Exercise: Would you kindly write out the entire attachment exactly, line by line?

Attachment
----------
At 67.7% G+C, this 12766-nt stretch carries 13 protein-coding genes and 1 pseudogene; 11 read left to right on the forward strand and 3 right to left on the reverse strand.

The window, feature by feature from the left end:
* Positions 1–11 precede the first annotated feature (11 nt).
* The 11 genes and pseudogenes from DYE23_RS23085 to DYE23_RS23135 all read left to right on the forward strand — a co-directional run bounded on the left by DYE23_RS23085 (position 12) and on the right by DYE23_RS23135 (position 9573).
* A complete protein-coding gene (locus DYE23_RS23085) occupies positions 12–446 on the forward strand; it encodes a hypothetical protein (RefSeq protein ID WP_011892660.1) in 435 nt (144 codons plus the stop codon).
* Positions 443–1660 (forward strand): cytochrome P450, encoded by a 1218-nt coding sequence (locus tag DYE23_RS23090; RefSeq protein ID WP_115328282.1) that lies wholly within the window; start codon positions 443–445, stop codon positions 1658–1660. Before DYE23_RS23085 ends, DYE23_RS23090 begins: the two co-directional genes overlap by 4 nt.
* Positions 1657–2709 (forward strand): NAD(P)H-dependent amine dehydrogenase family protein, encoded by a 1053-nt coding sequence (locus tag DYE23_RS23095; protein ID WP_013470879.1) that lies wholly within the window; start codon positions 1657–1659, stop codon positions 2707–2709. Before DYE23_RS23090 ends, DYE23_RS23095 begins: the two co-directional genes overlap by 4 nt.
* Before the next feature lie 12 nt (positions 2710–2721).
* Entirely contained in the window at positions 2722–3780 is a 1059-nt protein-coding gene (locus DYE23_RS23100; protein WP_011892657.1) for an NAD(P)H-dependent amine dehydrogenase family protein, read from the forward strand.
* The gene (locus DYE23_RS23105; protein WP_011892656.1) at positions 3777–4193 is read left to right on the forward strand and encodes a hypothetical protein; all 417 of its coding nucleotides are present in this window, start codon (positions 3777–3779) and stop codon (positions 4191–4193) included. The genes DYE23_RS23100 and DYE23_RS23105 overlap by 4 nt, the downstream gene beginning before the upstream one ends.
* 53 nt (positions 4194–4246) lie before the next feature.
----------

At 67.7% G+C, this 12766-nt stretch carries 13 protein-coding genes and 1 pseudogene; 11 read left to right on the forward strand and 3 right to left on the reverse strand.

The window, feature by feature from the left end:
* Positions 1–11 precede the first annotated feature (11 nt).
* The 11 genes and pseudogenes from DYE23_RS23085 to DYE23_RS23135 all read left to right on the forward strand — a co-directional run bounded on the left by DYE23_RS23085 (position 12) and on the right by DYE23_RS23135 (position 9573).
* A complete protein-coding gene (locus DYE23_RS23085) occupies positions 12–446 on the forward strand; it encodes a hypothetical protein (RefSeq protein ID WP_011892660.1) in 435 nt (144 codons plus the stop codon).
* Positions 443–1660 (forward strand): cytochrome P450, encoded by a 1218-nt coding sequence (locus tag DYE23_RS23090; RefSeq protein ID WP_115328282.1) that lies wholly within the window; start codon positions 443–445, stop codon positions 1658–1660. Before DYE23_RS23085 ends, DYE23_RS23090 begins: the two co-directional genes overlap by 4 nt.
* Positions 1657–2709 (forward strand): NAD(P)H-dependent amine dehydrogenase family protein, encoded by a 1053-nt coding sequence (locus tag DYE23_RS23095; protein ID WP_013470879.1) that lies wholly within the window; start codon positions 1657–1659, stop codon positions 2707–2709. Before DYE23_RS23090 ends, DYE23_RS23095 begins: the two co-directional genes overlap by 4 nt.
* Before the next feature lie 12 nt (positions 2710–2721).
* Entirely contained in the window at positions 2722–3780 is a 1059-nt protein-coding gene (locus DYE23_RS23100; protein WP_011892657.1) for an NAD(P)H-dependent amine dehydrogenase family protein, read from the forward strand.
* The gene (locus DYE23_RS23105; protein WP_011892656.1) at positions 3777–4193 is read left to right on the forward strand and encodes a hypothetical protein; all 417 of its coding nucleotides are present in this window, start codon (positions 3777–3779) and stop codon (positions 4191–4193) included. The genes DYE23_RS23100 and DYE23_RS23105 overlap by 4 nt, the downstream gene beginning before the upstream one ends.
* 53 nt (positions 4194–4246) lie before the next feature.